1983: B.Sc. Lancaster, Biological Sciences with specialism in Environmental Science, Plant Biology and Genetics.
Ph.D. NERC funded on a PhD “Control of leaf growth by light”, supervised by Professor Bill Davies, Distinguished Professor, Lancaster Environment Centre.
2012: FRSB. Fellow of the Royal Society of Biology

Research interests

Gail Taylor has three areas of research interest:

1.    Food for Health and Sustainability: leafy crops molecular breeding

  • I am investigating the genetic basis of leaf quality and yield in lettuce and in molecular breeding for high productivity and improved anti carcinogenic properties in baby leaf crops including watercress. This hinges on interdisciplinary collaboration with Medicine and Chemistry.
  • We are using the latest high throughput genotyping tools, in particular, a single feature polymorphism genotyping chip with more than 20,000 features and RIL and association resources in collaboration with UC Davis. We currently have a marker for phenolic content which is being tested in several commercial crosses, for the first time in the UK in 2015.
  • For watercress, we are sequencing the first watercress genome with RNASeq (now completed) for genotypes of interest to underpin molecular breeding in this crop. We have registered a new watercress, ‘Boldrewood’ and are developing the very first molecular genetic map of watercress and a novel F2 population to underpin new molecular breeding in this nutrient intense crop.
  • This research has been funded by industry since 1999, through several CASE collaborations and a BBSRC IPA award. We currently receive funds from Marks and Spencer, Sainsbury’s Supermarkets PLC, Shamrock Seeds, Vitacress Salads. Our new collaboration with Vilmorin (following acquisition of Shamrock Seeds) is progressing well with a move towards high throughput genotyping and phenotyping and GWAS approaches over the coming years.
  • Our latest grant from Sainsbury’s that was won from the Annual Agri-food R and D competition will investigate the potential for reduced water use in the growth of potted and cut herbs. We are using deficit irrigation approaches to reduce the water footprint of herbs and leaf crops.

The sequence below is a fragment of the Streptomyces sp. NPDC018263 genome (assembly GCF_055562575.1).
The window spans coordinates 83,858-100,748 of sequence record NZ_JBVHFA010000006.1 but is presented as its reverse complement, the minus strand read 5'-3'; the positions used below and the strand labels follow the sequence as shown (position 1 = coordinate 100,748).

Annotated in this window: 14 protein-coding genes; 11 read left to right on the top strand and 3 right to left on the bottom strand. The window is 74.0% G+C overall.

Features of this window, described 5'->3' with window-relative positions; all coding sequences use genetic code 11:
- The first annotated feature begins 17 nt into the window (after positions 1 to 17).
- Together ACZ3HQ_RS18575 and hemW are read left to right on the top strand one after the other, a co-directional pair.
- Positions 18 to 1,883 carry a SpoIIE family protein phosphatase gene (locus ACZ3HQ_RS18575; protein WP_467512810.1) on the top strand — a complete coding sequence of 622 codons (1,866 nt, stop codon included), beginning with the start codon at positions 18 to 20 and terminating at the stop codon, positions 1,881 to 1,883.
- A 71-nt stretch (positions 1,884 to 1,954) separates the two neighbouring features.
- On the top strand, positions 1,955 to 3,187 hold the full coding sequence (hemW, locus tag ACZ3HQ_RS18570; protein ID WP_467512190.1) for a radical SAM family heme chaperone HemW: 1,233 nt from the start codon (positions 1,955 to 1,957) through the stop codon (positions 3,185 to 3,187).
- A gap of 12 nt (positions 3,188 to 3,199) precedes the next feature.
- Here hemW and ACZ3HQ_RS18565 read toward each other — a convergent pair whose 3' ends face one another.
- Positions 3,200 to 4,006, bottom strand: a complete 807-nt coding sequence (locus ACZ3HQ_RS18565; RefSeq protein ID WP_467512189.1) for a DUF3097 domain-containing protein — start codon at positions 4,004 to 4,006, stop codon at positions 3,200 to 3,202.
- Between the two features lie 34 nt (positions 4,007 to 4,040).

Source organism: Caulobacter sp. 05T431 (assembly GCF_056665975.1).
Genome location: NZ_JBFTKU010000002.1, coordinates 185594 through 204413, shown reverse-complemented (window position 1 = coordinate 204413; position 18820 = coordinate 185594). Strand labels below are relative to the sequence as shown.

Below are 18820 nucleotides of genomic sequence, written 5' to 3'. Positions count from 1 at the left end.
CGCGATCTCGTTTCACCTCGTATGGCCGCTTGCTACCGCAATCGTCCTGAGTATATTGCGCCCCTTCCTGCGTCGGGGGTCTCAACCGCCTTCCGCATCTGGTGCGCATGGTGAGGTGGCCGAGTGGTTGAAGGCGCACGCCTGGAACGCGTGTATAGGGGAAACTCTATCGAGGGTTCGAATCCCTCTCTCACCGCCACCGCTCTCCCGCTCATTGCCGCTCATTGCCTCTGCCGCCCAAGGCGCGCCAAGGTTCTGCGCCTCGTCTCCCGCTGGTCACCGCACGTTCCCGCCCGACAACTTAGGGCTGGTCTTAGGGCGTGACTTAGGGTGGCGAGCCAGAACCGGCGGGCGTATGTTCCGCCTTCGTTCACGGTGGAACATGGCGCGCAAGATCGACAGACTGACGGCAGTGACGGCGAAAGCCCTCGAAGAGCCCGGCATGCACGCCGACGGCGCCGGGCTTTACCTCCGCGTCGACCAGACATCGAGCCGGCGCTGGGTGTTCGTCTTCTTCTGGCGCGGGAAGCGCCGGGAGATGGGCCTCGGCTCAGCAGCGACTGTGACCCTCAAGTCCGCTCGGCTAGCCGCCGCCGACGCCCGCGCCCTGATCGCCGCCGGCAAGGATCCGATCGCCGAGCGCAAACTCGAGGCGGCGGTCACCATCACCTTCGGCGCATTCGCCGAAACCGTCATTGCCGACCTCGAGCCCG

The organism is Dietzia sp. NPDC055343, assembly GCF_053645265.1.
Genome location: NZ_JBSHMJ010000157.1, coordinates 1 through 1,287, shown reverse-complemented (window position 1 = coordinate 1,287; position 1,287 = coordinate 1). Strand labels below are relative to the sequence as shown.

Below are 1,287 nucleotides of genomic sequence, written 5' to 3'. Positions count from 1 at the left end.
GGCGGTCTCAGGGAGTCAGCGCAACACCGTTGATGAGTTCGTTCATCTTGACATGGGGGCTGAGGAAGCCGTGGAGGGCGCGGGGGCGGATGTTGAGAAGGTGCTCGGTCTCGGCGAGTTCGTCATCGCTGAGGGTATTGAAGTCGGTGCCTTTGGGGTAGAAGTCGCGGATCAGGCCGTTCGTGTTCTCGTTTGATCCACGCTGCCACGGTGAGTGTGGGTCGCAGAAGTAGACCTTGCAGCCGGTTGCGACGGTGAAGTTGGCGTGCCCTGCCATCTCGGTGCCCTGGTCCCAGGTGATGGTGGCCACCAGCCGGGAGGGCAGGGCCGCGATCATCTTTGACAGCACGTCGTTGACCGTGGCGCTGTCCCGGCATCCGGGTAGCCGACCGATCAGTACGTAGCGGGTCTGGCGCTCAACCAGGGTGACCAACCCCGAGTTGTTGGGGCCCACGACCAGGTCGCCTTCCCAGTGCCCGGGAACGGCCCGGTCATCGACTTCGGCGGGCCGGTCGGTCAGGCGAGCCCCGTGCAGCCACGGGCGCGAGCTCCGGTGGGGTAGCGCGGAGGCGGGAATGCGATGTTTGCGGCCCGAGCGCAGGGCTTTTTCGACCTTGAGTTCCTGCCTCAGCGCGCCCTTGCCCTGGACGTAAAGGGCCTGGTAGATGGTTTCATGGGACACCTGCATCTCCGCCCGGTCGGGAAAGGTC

2.    Sustainable Bioenergy Trees- transition to the low carbon economy

  • I have a wide expertise in the technology development and deployment of biomass for bioenergy including heat, power and liquid fuels, with particular emphasis on the use of trees as sources of sustainable feedstock supply.
  • My research stretches from molecular through to ecosystem services and extends to policy development, but the underlying theme is always to enhance the deployment of sustainable bioenergy systems for a global future with less dependence on fossil fuels.
  • At the molecular level, I hold one of the few F2 population of trees suitable for QTL mapping and have used this extensively to identify areas of the poplar tree genome important for traits related to bioenergy. This includes our current research where we have identified QTL for glucose yield (for bioethanol) and through genetical genomics linked this to a set of target genes for enhance bioethanol production, that we are now investigating using RNAi approaches in both poplar and Arabidopsis. Over the past five years, as part of my leadership on the Executive group of the Network of Excellence, EVOLTREE (Trees as drivers of evolution and diversity), an international collaboration has developed black poplar as an outstanding resource for studying breeding and conservation goals, including those related to bioenergy. We have developed a wide Association Population with more than 1000 individuals, sourced from diverse climatic zones across Europe, have re-sequenced the genome of black poplar using Illumina technology using a panel of fifty genotypes. We have used this resource to identify 2 million black poplar SNPs and have designed a SNP chip for our wide use. This resource is one of the very first for a native European tree and will be of outstanding importance for the next few years, until our ambition to sequence 1000 poplar trees in fulfilled. For bioenergy, from this research I have developed a new EU network WATBIO ( to develop molecular breeding approaches in three bioenergy crops, where limited resources exist – poplar, miscanthus and arundo.